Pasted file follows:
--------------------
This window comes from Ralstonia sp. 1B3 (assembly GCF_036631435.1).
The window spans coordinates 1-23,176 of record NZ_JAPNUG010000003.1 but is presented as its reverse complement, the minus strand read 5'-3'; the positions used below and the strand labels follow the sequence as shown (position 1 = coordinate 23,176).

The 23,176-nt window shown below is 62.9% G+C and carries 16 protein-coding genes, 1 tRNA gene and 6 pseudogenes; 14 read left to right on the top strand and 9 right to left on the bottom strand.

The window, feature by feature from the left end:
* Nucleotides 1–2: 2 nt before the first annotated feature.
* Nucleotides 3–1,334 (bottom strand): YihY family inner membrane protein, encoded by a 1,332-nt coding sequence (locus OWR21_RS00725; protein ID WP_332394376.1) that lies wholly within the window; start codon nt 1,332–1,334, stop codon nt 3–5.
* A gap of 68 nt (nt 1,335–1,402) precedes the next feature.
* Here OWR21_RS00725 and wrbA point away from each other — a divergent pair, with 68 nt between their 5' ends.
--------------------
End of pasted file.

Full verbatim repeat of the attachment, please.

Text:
This window comes from Ralstonia sp. 1B3 (assembly GCF_036631435.1).
The window spans coordinates 1-23,176 of record NZ_JAPNUG010000003.1 but is presented as its reverse complement, the minus strand read 5'-3'; the positions used below and the strand labels follow the sequence as shown (position 1 = coordinate 23,176).

The 23,176-nt window shown below is 62.9% G+C and carries 16 protein-coding genes, 1 tRNA gene and 6 pseudogenes; 14 read left to right on the top strand and 9 right to left on the bottom strand.

The window, feature by feature from the left end:
* Nucleotides 1–2: 2 nt before the first annotated feature.
* Nucleotides 3–1,334 (bottom strand): YihY family inner membrane protein, encoded by a 1,332-nt coding sequence (locus OWR21_RS00725; protein ID WP_332394376.1) that lies wholly within the window; start codon nt 1,332–1,334, stop codon nt 3–5.
* A gap of 68 nt (nt 1,335–1,402) precedes the next feature.
* Here OWR21_RS00725 and wrbA point away from each other — a divergent pair, with 68 nt between their 5' ends.